Electric spa heaters can basically melt-down if the water flow isn’t proper, a Flow Switch is a electro-mechanical device that plumbs in front of, or sometimes after, the spa heater to monitor flow rate. Harwil type paddle switches are common, but there are many others.


Heat Manifold:

A Spa Heater Manifold is a plastic or steel box or tube used to house an electric spa element. They have connections for incoming and outgoing water, sensors and the element terminals.


High Limit Switch:

Another spa heater part, High Limit Switches are used to sense the highest limit of temperature. Typically two high limits are used, to measure incoming and outgoing water temperature. OH and HL error codes are produced when they sense an overheating situation.


Impeller:

The Spa Pump Impeller is similar but opposite in design to a boat propeller. Impellers are designed to draw water in and push it out forcefully. Most spa pump impellers are closed vanes, and they can become clogged with seeds or debris of a certain size.


Inlet:

Water coming into a spa or hot tub, such as through a spa jet or foot jet, is known as an inlet. There are hundreds of styles of spa inlets, by Balboa, G&G, HydroAir, Jacuzzi and Waterway.


Jet:

Spa Jet Parts is quite a large term encompassing many other parts. The Spa Jet Body is the main housing of a spa jet, which holds the Jet Internal and Nozzle, held in place by a Jet Retainer or Wall Fitting.


Lock Nut:

Lock Nuts are used around spas and hot tubs in many places, to secure a filter cover or wall fitting tightly to the spa shell. Also used on spa unions, and behind each jet, Lock Nuts, aka Lock Rings are ubiquitous parts on spa and hot tub equipment. See also: Split-Nut Union.


Motor:

Hot Tub Motors are used on spa jet pumps and spa circulation pumps, to turn the Impeller, which drives the filtering and sanitation equipment. Forced air spa blowers also have motors, and ozonators likewise have tiny air pump motors and time clocks have a small timer motor.


Nozzle:

Some Spa Jets have a Nozzle, or an orifice tip that is screwed into the spa jet. Mostly found on inground spas, Nozzles of different sizes can be replaced. For portable spas and hot tubs, common spa jet nozzles are part of the one-piece Jet Internal.


Outlet:

Water leaving a spa or hot tub. Spa Suction Outlets include the spa skimmer and spa main drain, aka spa suction outlet. Outlets are where the water goes Out of the tub, and Inlets are where the water comes In to a hot tub.


PCB:

Printed Circuit Boards, or Spa Circuit Boards, often abbreviated PCB’s are used in every spa controller and topside control. Modern spa controls depend heavily on PCB’s, which have improved in quality and design tremendously in the last 20 years.


Pressure Switch:

A Pressure Switch for spas is used as an approximation of water flow, or used in place of a flow switch. Pressure switches are factory set to open when they sense a minimum level of pressure within the heater, as an indicator of sufficient water flow for safe heater operation.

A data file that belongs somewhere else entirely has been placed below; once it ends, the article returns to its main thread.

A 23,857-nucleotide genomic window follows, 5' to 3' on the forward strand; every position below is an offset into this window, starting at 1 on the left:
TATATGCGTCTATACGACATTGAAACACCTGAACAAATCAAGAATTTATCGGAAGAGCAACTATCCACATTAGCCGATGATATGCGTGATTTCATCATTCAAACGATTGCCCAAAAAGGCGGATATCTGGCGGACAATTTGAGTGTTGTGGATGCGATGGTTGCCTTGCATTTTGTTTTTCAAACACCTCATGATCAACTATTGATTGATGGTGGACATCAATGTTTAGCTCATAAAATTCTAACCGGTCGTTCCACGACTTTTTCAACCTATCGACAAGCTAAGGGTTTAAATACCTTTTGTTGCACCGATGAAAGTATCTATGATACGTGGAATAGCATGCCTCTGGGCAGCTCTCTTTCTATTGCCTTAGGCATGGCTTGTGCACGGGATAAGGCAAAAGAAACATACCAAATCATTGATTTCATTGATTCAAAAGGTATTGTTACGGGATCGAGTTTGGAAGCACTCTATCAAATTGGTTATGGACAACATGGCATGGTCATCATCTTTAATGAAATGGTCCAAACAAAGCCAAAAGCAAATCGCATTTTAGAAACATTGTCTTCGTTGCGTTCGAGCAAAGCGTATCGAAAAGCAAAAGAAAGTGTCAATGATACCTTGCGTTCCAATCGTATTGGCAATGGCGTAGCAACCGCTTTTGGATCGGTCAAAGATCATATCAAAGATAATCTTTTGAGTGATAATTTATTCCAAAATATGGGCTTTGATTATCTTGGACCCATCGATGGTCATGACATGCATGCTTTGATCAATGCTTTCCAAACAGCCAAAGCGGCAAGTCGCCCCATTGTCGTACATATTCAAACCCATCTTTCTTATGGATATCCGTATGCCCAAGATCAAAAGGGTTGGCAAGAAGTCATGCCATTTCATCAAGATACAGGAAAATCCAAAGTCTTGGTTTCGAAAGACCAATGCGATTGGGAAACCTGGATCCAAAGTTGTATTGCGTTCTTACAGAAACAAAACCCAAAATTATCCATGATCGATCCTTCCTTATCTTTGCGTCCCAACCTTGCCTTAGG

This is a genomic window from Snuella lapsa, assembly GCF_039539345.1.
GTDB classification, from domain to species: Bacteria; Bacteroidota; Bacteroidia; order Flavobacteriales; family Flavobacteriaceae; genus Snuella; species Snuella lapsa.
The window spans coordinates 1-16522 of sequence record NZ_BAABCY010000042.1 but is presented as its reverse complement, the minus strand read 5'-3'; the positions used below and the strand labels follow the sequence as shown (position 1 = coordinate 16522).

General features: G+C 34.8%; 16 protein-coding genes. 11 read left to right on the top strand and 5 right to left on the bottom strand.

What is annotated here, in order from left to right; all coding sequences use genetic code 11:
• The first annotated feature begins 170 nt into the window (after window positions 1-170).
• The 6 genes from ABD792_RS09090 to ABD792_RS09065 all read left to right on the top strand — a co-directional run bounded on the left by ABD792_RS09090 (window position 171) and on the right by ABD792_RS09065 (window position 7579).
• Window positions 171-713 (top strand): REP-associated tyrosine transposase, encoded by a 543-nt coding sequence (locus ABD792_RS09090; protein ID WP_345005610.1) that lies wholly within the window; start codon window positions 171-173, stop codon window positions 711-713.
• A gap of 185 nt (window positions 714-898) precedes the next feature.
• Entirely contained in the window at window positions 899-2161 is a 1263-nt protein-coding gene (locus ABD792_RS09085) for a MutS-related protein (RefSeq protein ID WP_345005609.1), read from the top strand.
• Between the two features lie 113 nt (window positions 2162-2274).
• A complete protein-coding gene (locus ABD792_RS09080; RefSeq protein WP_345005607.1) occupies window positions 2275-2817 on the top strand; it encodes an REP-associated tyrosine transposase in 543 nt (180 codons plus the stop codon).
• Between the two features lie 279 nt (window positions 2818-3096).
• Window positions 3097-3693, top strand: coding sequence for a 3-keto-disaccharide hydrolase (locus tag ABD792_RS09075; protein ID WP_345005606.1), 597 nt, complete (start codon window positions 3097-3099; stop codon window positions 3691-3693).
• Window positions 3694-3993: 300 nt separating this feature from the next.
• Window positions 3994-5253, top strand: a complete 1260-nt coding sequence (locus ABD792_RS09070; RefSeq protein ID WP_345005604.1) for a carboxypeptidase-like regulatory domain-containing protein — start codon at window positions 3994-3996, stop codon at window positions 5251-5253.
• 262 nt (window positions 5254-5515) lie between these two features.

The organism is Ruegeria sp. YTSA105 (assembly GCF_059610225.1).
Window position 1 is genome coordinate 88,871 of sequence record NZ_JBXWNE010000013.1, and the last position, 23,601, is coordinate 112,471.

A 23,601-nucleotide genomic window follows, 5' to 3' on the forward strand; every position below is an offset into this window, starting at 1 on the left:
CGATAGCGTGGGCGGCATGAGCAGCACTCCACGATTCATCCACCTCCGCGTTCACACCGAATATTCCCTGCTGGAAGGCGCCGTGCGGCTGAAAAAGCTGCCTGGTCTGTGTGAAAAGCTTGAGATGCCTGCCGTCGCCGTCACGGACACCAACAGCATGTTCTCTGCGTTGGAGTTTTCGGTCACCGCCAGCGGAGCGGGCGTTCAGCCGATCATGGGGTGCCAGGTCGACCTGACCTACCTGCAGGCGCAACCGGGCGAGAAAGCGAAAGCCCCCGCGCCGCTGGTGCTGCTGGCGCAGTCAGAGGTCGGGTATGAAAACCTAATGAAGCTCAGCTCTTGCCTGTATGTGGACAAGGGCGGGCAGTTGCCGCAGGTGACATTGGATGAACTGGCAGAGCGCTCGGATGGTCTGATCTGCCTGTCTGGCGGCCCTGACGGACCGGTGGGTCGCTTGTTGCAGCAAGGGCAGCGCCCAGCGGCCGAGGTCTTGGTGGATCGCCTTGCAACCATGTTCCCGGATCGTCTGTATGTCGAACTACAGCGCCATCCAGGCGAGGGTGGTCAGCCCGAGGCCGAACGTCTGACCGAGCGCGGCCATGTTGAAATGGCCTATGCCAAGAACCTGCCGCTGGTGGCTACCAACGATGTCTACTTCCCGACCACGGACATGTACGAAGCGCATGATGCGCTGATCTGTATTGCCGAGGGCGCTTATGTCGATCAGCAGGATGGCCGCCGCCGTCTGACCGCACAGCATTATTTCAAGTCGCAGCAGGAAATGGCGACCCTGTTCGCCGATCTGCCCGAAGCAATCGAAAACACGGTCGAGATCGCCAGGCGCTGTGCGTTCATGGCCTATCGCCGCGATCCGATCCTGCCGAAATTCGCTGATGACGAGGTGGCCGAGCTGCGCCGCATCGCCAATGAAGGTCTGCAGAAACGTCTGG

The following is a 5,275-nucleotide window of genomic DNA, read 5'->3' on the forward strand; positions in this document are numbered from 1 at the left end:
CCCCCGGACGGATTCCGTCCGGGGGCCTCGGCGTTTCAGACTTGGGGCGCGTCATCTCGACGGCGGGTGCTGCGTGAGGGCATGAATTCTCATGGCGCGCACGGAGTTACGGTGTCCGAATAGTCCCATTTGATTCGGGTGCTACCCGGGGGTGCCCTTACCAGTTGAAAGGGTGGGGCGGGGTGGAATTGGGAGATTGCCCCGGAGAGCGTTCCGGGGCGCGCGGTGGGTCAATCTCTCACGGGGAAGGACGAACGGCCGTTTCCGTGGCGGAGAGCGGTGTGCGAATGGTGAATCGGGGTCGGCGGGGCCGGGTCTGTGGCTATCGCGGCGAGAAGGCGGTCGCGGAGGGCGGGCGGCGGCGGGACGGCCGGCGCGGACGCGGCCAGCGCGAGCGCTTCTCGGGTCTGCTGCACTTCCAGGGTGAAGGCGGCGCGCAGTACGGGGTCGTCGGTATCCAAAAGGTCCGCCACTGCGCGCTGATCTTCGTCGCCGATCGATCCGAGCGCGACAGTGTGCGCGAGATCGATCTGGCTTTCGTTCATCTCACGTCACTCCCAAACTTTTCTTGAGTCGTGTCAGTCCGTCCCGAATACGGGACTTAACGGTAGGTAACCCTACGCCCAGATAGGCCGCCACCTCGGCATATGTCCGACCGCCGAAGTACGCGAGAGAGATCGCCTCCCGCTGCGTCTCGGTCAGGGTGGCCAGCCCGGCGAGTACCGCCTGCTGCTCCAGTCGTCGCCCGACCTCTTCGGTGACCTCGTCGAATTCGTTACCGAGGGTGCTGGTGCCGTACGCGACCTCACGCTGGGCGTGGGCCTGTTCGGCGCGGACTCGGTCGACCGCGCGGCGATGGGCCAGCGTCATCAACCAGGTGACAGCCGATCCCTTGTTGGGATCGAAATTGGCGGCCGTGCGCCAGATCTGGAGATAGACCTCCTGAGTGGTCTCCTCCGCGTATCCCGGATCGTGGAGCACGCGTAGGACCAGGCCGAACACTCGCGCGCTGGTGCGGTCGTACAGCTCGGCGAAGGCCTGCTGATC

Pump:

The spa or hot tub pump is the heart of your circulation system, crucial for filtration, sanitation and heating. Some spas will have one 2-speed pump, and others will have 2 pumps, one for ‘Jet Action’ and one for near constant circulation.


Relay:

A Spa Relay is an electronic switch, usually mounted to a printed circuit board. They are often small black cubes about an inch tall, and are used to control switching to your spa equipment, or turning on/off your pump(s), heater, blower, light, ozonator.


Shut-off Valve:

Also called an Isolation Valve, Spa Shut-Off Valves allow you to shut off the water to perform certain maintenance items like cleaning the pump basket or spa filter, adding chemicals, or making repairs to the spa pack or other equipment.


Skimmer:

Surface Skimmer is the full name, a spa skimmer is used to draw water from the surface to remove floating debris and dust. Works in tandem with the spa drain, to keep spa water clean and clear. Skimmers have a skimmer Weir and basket to empty.


Split-Nut Union:

A Split Nut Union is a Lock Nut with two small screws on either side. Most often used to replace a broken Lock Nut, because there is no way to slip a new one over the pipe. Split Nut Unions come apart to quickly replace pump unions and heater unions.


Tailpiece:

A Tailpiece is half of a spa union, specifically half of a Pump Union or Heater Union. It’s the part that slips through the Lock Ring and connects to the incoming or outgoing pipe. Can be ordered separately or as a pump union or heater union part.


Temp Sensor:

Temperature Sensor is the full name, used to monitor temperature of the water, both for display on the topside control, or for use to prevent overheating. New Style M7 Balboa heaters have done away with pressure switches and instead now use two temp sensors.


Terminals:

There are terminals all over your spa control and equipment. Any place that a wire makes a connection, there is a terminal. Spa wires use many types of plugs but they all connect to some sort of terminal. Keep your terminals clean and dry.


Thermostat: